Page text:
Andrew Rominger, University of Maine

Andy is Assistant Professor of Ecological Bioinformatics at the University of Maine in the School of Biology and Ecology, and the Maine Center for Genetics in the Environment. His work focuses on discovering general processes that drive the origin and maintenance of biodiversity using ecological and evolutionary theory in concert with novel data streams from large-scale inventories of the diversity of life. These inventories are increasingly enabled by next-generation sequencing methods such as eDNA and metabarcoding. Andy is committed to diversity, equity, inclusion, and justice in science. 

John Deck, GEOME

John is the founder of Biocode, LLC, as well as a staff programmer and research associate at the University of California at Berkeley, Berkeley Natural History Museums. For the last 20 years, John has worked on biodiversity informatics and connecting field biological samples to tissue samples, DNA sequences, and publications. He has built the Genomic Observatory MetaDatabase (GEOME) and projects annotating traits with ontology terms and building pipelines for assembling disparate data sources. John’s role in Local Contexts is in the technical architecture of the Hub components. John also owns and operates Deck Family Farm in Junction City, Oregon with his wife, five children, and two grand-children.

Shawna Sadler, ORCID

Shawna heads up Outreach & Partnerships at ORCID, building strategic relationships worldwide and exploring new opportunities for adoption and growth. In her spare time, Shawna can be found snowboarding, mountain biking, and trying to keep up with her quickly growing children.

Joshua Shaw, Dartmouth Library

Joshua Shaw is a web and application developer at Dartmouth Library and works with a variety of applications including ArchivesSpace, Omeka-S, Drupal, and other digital collection software. Recently, Joshua has been focused on developing solutions related to reparative description, indigenous rights management, and contextualizing and remediating material that may be harmful to marginalized communities.

Ann Mc Cartney, University of California Santa Cruz and ERGA Pilot Project

Ann obtained her PhD from Dublin City University. Since, she has carried out a Postdoctoral Research Fellowship for Manaaki Whenua (Genomics Aotearoa), and the NHGRI where she was also trained in NIH Office of Science Policy. Her multidisciplinary training across human and biodiversity genomics as well as across knowledge systems has fueled her research on positioning genomic infrastructures inside of the socio-political reality they exist within as well as developing frameworks of sustained engagement. Currently, Ann is an Assistant Researcher at UCSC (USA) and acts as the Director of the European Reference Genome Atlas’ Pilot Project, the Director of Science for the Biocomplexity Surveillance Alliance, and Co-chair of the Local Contexts Technical Implementation Working Group.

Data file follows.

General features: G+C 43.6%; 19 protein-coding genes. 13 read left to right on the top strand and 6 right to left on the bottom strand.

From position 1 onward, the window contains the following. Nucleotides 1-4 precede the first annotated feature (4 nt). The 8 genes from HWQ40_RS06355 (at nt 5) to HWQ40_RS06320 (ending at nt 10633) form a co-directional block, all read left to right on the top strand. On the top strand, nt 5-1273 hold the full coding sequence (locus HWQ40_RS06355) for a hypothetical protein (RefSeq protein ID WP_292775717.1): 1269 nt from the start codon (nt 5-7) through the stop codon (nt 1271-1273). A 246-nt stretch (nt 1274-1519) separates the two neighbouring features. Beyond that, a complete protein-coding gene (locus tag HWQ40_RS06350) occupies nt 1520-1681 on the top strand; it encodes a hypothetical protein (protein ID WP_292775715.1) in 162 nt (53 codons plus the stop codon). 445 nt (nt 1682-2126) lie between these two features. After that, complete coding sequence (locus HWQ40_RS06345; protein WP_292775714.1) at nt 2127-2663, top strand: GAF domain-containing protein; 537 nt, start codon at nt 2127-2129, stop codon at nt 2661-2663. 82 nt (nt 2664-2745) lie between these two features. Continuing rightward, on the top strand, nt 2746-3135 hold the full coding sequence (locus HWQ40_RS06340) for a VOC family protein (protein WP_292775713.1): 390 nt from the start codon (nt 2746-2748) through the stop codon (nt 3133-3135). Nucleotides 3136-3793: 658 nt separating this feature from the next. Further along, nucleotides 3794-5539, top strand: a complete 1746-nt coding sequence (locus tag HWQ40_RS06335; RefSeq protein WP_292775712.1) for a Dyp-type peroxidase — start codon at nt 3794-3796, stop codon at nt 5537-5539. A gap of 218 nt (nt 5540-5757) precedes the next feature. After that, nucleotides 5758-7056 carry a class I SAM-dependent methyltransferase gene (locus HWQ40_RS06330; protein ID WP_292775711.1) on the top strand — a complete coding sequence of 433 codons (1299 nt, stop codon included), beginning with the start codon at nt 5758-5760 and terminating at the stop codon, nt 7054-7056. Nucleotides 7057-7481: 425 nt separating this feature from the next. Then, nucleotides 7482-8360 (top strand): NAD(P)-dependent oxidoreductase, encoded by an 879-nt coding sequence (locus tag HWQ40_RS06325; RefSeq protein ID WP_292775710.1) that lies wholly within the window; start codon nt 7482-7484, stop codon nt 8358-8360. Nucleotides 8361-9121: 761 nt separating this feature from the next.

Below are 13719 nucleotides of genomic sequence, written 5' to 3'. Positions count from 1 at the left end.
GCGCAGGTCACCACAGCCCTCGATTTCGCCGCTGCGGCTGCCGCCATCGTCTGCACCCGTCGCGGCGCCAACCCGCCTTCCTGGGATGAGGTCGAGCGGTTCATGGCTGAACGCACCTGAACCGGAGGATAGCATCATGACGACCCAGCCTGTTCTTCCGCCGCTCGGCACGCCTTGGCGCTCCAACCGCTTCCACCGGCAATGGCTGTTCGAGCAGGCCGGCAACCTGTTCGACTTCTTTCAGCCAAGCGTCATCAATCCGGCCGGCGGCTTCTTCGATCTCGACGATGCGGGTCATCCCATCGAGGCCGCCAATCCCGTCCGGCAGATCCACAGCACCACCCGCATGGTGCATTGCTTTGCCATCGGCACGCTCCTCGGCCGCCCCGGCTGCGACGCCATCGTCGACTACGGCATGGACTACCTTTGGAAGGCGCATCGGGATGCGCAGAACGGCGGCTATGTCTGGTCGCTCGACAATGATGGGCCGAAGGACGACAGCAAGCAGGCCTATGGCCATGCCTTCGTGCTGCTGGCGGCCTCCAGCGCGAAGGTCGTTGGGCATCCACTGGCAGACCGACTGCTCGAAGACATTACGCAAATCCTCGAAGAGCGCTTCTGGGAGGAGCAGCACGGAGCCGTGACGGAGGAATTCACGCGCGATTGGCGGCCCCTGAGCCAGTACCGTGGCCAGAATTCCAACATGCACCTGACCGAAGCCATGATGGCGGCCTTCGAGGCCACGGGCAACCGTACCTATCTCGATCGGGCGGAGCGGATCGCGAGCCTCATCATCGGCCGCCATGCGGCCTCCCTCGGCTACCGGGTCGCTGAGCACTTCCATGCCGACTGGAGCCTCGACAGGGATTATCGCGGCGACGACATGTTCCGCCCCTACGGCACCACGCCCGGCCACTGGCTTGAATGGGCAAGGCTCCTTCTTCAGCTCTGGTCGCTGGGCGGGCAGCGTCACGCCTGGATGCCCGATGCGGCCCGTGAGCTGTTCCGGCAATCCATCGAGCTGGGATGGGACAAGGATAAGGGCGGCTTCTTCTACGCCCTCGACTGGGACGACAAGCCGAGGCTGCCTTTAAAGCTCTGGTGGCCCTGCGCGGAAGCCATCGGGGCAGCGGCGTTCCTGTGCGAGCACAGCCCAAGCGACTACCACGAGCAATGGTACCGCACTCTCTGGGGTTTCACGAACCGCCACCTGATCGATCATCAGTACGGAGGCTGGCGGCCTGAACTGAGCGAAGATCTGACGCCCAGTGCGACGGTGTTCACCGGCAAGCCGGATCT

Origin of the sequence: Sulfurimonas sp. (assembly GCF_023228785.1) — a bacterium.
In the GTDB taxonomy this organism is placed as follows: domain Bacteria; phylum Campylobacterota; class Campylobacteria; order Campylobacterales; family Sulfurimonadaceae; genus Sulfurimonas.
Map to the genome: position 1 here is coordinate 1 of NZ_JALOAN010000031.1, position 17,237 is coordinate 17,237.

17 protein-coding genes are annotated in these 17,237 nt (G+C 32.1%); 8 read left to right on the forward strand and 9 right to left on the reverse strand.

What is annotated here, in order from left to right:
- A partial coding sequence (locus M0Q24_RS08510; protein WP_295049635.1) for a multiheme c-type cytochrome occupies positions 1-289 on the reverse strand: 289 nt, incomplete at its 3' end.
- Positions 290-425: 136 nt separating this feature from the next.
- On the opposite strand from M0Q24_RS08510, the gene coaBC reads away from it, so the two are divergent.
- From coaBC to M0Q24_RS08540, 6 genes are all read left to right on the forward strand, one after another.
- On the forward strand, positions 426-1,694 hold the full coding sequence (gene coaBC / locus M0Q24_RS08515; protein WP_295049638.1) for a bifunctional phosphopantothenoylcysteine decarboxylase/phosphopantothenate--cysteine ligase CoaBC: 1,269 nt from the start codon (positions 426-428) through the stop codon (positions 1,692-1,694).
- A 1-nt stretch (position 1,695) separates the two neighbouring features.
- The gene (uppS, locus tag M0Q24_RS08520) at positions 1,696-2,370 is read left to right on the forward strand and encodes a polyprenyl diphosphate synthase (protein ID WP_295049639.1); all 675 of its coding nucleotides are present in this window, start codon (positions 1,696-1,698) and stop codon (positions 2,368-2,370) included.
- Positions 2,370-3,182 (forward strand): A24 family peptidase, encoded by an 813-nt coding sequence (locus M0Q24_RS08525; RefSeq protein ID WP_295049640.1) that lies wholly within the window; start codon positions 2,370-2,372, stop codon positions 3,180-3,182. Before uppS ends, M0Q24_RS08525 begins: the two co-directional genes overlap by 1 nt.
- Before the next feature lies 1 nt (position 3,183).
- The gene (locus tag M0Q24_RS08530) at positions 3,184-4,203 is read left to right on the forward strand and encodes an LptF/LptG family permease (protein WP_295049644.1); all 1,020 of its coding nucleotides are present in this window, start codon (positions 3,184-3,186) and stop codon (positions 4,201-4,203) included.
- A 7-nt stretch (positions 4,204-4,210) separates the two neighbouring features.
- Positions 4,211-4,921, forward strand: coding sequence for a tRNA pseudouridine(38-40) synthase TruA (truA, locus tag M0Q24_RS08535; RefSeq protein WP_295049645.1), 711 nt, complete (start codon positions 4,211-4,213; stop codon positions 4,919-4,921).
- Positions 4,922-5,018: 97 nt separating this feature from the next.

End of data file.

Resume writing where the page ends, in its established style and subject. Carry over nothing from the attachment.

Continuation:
Andreas Burgess, Filmmaker

A two-time Emmy Award-winner, cinematographer Andreas Burgess has worked in fiction, non-fiction and the spectrum in between for over 20 years with work screening at Sundance, Cannes, TriBeCa, SXSW and Full Frame and on ABC, PBS, ESPN, FX, Showtime, and Hulu. His narrative credits include nine feature films, most recently Austin Alward’s “Tasmania” and Liz W. Garcia’s “One Percent More Humid.” Series credits include The New York Times‘ “The Weekly” (FX / Hulu), “Final Witness” (ABC), “The Last Defense” (ABC) and “A Crime To Remember” (Discovery). Other documentaries include Elisabeth Jame’’ “In So Many Words,” Sadia Shepard’s “The Other Half Of Tomorrow,” and most recently Purcell Carson’s “La Vida No Termina.” A graduate of Wesleyan University, Andreas is a lifelong fan of the Milwaukee Brewers and an avid barbecuer of marinated meats. He lives in New York City with his wife and children.

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Local Contexts Project: Local Contexts Summit 2023 (Lenapehoking) – Video Recordings